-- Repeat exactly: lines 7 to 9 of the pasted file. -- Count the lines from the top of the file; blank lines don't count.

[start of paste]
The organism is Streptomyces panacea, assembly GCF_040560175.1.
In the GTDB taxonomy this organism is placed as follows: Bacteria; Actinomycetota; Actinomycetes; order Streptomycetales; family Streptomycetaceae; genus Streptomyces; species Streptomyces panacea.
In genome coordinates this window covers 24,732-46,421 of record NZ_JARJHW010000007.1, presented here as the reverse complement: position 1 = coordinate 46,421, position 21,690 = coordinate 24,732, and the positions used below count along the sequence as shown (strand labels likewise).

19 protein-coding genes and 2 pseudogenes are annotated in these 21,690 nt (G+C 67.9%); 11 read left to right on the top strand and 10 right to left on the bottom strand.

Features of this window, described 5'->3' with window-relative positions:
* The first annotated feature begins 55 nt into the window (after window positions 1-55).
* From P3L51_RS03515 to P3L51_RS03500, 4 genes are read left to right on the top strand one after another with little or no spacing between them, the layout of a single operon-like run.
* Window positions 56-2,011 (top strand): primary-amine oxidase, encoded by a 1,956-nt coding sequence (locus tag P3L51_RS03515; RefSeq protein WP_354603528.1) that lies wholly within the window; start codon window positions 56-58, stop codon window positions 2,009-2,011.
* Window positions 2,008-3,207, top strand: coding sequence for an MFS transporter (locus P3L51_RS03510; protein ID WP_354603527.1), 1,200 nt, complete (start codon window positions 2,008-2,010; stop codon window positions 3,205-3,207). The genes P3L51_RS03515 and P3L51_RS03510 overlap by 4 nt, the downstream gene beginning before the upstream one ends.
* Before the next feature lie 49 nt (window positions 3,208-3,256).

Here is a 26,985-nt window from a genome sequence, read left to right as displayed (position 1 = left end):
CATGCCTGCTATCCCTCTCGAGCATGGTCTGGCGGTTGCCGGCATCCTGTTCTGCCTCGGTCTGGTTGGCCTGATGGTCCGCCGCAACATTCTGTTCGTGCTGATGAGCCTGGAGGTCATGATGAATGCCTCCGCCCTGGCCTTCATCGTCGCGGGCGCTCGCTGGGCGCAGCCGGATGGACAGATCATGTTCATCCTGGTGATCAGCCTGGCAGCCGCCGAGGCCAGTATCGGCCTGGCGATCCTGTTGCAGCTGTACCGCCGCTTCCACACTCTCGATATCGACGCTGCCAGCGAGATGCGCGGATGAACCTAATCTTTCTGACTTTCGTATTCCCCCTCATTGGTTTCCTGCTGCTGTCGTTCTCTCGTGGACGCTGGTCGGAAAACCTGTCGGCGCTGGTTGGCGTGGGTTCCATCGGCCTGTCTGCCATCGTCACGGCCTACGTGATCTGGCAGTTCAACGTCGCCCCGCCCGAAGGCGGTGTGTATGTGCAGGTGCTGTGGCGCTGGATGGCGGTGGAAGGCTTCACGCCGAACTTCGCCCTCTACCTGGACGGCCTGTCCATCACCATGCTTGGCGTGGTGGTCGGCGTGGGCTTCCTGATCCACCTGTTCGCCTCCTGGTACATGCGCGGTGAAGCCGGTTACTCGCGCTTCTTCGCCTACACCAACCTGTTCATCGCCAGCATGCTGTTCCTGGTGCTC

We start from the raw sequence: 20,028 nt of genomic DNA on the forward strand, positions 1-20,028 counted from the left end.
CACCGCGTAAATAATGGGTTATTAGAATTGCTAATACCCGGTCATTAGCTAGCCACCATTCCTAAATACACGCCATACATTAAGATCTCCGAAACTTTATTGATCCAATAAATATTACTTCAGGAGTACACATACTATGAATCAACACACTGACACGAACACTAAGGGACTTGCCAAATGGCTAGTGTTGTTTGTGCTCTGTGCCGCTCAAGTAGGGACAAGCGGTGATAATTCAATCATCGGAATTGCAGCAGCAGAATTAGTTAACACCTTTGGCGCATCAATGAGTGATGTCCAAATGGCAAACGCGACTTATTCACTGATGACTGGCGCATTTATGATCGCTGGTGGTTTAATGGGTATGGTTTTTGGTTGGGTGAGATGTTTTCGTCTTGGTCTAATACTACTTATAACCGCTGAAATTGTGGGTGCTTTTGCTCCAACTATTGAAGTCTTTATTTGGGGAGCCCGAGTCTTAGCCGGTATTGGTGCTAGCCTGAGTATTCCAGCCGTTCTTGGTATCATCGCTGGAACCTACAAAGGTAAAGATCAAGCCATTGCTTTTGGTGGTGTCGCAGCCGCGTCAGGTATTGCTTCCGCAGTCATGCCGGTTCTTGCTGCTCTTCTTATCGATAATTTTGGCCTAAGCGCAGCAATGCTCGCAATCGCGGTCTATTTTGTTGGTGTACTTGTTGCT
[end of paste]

* From P3L51_RS03515 to P3L51_RS03500, 4 genes are read left to right on the top strand one after another with little or no spacing between them, the layout of a single operon-like run.
* Window positions 56-2,011 (top strand): primary-amine oxidase, encoded by a 1,956-nt coding sequence (locus tag P3L51_RS03515; RefSeq protein WP_354603528.1) that lies wholly within the window; start codon window positions 56-58, stop codon window positions 2,009-2,011.
* Window positions 2,008-3,207, top strand: coding sequence for an MFS transporter (locus P3L51_RS03510; protein ID WP_354603527.1), 1,200 nt, complete (start codon window positions 2,008-2,010; stop codon window positions 3,205-3,207). The genes P3L51_RS03515 and P3L51_RS03510 overlap by 4 nt, the downstream gene beginning before the upstream one ends.